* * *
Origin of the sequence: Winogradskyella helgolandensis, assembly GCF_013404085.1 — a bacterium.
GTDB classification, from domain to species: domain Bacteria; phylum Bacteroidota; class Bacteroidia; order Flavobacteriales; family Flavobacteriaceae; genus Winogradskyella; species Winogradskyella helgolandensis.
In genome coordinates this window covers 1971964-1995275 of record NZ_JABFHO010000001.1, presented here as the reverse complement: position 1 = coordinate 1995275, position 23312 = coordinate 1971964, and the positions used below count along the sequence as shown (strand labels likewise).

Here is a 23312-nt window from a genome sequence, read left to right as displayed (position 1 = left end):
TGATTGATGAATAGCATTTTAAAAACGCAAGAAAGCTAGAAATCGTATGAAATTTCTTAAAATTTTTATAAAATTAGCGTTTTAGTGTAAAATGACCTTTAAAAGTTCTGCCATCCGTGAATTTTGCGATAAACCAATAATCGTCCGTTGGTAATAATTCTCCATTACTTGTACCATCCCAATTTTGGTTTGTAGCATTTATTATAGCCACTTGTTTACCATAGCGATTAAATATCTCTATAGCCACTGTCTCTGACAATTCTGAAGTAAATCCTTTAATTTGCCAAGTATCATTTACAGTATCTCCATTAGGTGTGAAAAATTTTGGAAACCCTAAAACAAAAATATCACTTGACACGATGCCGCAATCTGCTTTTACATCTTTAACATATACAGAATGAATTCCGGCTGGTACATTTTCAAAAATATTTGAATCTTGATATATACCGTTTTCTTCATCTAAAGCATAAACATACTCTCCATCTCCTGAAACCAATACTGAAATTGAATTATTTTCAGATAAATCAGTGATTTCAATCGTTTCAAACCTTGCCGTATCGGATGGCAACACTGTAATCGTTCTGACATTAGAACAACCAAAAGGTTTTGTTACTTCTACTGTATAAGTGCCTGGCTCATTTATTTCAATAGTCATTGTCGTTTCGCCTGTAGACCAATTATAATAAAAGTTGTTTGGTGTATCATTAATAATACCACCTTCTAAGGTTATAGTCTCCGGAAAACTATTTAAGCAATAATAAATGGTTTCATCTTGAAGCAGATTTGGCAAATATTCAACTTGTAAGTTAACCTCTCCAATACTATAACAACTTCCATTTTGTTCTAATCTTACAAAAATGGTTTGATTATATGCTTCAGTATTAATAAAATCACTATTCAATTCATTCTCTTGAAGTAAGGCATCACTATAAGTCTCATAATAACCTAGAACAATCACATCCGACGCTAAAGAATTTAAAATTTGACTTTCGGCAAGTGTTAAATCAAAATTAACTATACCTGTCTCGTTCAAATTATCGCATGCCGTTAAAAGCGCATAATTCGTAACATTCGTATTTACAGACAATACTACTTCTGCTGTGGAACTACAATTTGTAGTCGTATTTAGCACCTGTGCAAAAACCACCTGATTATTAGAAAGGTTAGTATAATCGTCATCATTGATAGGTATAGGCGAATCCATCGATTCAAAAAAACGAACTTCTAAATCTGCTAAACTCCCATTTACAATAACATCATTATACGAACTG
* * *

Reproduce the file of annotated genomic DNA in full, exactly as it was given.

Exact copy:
Origin of the sequence: Winogradskyella helgolandensis, assembly GCF_013404085.1 — a bacterium.
GTDB classification, from domain to species: domain Bacteria; phylum Bacteroidota; class Bacteroidia; order Flavobacteriales; family Flavobacteriaceae; genus Winogradskyella; species Winogradskyella helgolandensis.
In genome coordinates this window covers 1971964-1995275 of record NZ_JABFHO010000001.1, presented here as the reverse complement: position 1 = coordinate 1995275, position 23312 = coordinate 1971964, and the positions used below count along the sequence as shown (strand labels likewise).

Here is a 23312-nt window from a genome sequence, read left to right as displayed (position 1 = left end):
TGATTGATGAATAGCATTTTAAAAACGCAAGAAAGCTAGAAATCGTATGAAATTTCTTAAAATTTTTATAAAATTAGCGTTTTAGTGTAAAATGACCTTTAAAAGTTCTGCCATCCGTGAATTTTGCGATAAACCAATAATCGTCCGTTGGTAATAATTCTCCATTACTTGTACCATCCCAATTTTGGTTTGTAGCATTTATTATAGCCACTTGTTTACCATAGCGATTAAATATCTCTATAGCCACTGTCTCTGACAATTCTGAAGTAAATCCTTTAATTTGCCAAGTATCATTTACAGTATCTCCATTAGGTGTGAAAAATTTTGGAAACCCTAAAACAAAAATATCACTTGACACGATGCCGCAATCTGCTTTTACATCTTTAACATATACAGAATGAATTCCGGCTGGTACATTTTCAAAAATATTTGAATCTTGATATATACCGTTTTCTTCATCTAAAGCATAAACATACTCTCCATCTCCTGAAACCAATACTGAAATTGAATTATTTTCAGATAAATCAGTGATTTCAATCGTTTCAAACCTTGCCGTATCGGATGGCAACACTGTAATCGTTCTGACATTAGAACAACCAAAAGGTTTTGTTACTTCTACTGTATAAGTGCCTGGCTCATTTATTTCAATAGTCATTGTCGTTTCGCCTGTAGACCAATTATAATAAAAGTTGTTTGGTGTATCATTAATAATACCACCTTCTAAGGTTATAGTCTCCGGAAAACTATTTAAGCAATAATAAATGGTTTCATCTTGAAGCAGATTTGGCAAATATTCAACTTGTAAGTTAACCTCTCCAATACTATAACAACTTCCATTTTGTTCTAATCTTACAAAAATGGTTTGATTATATGCTTCAGTATTAATAAAATCACTATTCAATTCATTCTCTTGAAGTAAGGCATCACTATAAGTCTCATAATAACCTAGAACAATCACATCCGACGCTAAAGAATTTAAAATTTGACTTTCGGCAAGTGTTAAATCAAAATTAACTATACCTGTCTCGTTCAAATTATCGCATGCCGTTAAAAGCGCATAATTCGTAACATTCGTATTTACAGACAATACTACTTCTGCTGTGGAACTACAATTTGTAGTCGTATTTAGCACCTGTGCAAAAACCACCTGATTATTAGAAAGGTTAGTATAATCGTCATCATTGATAGGTATAGGCGAATCCATCGATTCAAAAAAACGAACTTCTAAATCTGCTAAACTCCCATTTACAATAACATCATTATACGAACTG